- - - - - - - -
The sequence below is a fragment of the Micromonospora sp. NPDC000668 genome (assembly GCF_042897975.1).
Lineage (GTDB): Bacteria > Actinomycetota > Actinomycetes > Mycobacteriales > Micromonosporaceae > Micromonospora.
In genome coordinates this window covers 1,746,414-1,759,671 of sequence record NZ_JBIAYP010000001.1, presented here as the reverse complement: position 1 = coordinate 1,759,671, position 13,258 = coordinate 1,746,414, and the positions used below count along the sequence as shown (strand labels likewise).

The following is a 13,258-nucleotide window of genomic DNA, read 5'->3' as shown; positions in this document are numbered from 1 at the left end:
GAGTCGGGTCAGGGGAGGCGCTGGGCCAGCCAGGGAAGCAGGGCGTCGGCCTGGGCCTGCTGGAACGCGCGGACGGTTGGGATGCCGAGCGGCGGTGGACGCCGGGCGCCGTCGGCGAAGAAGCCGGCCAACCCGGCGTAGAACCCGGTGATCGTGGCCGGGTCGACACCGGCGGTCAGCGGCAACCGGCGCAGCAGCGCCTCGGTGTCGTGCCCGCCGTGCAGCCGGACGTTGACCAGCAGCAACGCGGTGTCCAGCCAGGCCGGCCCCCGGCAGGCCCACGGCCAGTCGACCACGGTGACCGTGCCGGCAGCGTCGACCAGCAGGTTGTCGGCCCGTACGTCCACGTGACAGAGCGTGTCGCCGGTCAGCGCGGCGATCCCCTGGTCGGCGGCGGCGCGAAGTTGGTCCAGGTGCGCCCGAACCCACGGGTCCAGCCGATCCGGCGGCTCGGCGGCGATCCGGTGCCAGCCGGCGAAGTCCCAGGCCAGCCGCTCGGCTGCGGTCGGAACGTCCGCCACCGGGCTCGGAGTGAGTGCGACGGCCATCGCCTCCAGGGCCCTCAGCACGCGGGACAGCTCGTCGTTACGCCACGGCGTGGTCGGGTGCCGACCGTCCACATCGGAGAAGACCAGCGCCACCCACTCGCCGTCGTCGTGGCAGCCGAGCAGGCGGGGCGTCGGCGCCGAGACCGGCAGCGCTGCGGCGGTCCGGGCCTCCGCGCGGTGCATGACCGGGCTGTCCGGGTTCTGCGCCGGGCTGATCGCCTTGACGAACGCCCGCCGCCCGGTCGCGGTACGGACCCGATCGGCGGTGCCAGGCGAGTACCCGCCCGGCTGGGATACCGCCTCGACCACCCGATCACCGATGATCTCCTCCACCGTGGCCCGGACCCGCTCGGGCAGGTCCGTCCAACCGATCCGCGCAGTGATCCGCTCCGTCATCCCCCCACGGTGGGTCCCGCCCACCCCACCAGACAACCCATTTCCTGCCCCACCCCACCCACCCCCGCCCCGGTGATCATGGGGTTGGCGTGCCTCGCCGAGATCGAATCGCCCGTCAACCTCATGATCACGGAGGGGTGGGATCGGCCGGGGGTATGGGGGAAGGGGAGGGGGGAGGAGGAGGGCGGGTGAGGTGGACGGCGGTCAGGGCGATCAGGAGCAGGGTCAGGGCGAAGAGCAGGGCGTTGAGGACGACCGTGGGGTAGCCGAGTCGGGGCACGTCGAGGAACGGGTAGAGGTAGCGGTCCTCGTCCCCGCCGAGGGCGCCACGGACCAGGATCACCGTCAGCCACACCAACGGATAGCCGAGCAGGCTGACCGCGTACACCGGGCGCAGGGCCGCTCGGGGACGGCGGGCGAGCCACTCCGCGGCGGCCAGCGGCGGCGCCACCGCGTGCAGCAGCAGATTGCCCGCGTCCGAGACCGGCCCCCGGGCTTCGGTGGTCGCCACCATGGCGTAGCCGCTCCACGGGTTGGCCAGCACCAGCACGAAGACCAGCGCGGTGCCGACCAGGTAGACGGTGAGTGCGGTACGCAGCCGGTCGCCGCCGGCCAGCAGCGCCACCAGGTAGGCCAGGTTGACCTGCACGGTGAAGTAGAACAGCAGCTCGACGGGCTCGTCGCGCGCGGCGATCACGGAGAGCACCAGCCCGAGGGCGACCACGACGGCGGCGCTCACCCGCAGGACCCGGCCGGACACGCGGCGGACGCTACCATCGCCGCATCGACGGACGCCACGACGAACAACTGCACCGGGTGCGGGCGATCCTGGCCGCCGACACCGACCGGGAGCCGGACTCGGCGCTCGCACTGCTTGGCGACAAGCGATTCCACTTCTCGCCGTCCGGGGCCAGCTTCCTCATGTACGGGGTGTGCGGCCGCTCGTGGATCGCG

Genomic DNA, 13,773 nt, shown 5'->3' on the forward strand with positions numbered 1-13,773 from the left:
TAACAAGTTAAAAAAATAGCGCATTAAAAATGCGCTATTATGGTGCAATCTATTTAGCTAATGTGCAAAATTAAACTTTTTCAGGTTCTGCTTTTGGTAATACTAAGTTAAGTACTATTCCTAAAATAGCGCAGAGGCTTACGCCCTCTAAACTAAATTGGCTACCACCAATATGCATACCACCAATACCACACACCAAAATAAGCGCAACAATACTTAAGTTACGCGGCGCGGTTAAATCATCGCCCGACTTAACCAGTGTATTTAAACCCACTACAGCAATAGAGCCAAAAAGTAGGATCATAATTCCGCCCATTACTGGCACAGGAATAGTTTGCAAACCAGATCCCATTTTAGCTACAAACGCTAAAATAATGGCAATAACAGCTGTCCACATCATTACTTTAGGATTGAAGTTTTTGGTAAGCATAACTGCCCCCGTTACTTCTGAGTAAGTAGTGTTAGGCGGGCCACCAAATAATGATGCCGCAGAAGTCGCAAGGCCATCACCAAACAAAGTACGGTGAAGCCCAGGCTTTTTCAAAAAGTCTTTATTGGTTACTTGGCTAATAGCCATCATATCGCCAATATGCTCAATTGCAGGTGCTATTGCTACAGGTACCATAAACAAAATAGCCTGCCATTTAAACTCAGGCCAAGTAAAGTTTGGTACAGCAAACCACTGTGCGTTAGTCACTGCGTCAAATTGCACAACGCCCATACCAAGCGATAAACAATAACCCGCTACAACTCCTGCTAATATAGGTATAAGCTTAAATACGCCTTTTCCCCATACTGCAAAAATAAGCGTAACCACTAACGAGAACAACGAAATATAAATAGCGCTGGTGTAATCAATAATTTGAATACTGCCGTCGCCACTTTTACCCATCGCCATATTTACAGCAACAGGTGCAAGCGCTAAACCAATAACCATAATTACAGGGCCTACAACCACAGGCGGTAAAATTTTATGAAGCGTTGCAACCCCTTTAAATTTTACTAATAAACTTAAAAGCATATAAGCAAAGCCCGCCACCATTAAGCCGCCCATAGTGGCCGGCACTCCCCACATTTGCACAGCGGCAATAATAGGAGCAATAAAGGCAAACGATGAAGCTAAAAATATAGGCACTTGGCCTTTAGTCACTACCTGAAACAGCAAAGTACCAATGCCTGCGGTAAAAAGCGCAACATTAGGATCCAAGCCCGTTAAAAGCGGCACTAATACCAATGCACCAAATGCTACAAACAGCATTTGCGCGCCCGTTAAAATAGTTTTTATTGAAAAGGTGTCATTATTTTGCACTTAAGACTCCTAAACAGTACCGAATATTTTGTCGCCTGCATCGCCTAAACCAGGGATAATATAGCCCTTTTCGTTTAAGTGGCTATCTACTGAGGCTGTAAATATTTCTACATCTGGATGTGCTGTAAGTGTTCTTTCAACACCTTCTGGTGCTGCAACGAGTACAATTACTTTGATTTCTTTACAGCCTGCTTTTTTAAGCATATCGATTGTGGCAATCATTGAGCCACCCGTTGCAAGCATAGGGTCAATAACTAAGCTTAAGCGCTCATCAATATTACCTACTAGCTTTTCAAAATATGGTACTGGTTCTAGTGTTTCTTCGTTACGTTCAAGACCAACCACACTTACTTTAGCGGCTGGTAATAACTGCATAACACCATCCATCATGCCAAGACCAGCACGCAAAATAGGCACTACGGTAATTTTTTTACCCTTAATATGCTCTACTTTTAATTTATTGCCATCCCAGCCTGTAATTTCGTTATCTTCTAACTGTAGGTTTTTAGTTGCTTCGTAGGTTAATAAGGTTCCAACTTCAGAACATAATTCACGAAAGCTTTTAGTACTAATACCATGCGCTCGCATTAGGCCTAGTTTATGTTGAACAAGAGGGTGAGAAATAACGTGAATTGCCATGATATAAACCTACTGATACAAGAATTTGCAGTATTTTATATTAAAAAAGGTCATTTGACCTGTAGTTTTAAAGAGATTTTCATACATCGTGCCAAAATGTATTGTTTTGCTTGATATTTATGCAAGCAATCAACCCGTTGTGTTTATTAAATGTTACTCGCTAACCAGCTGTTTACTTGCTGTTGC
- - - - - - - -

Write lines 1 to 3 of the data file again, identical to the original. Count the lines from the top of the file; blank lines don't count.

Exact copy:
The sequence below is a fragment of the Micromonospora sp. NPDC000668 genome (assembly GCF_042897975.1).
Lineage (GTDB): Bacteria > Actinomycetota > Actinomycetes > Mycobacteriales > Micromonosporaceae > Micromonospora.
In genome coordinates this window covers 1,746,414-1,759,671 of sequence record NZ_JBIAYP010000001.1, presented here as the reverse complement: position 1 = coordinate 1,759,671, position 13,258 = coordinate 1,746,414, and the positions used below count along the sequence as shown (strand labels likewise).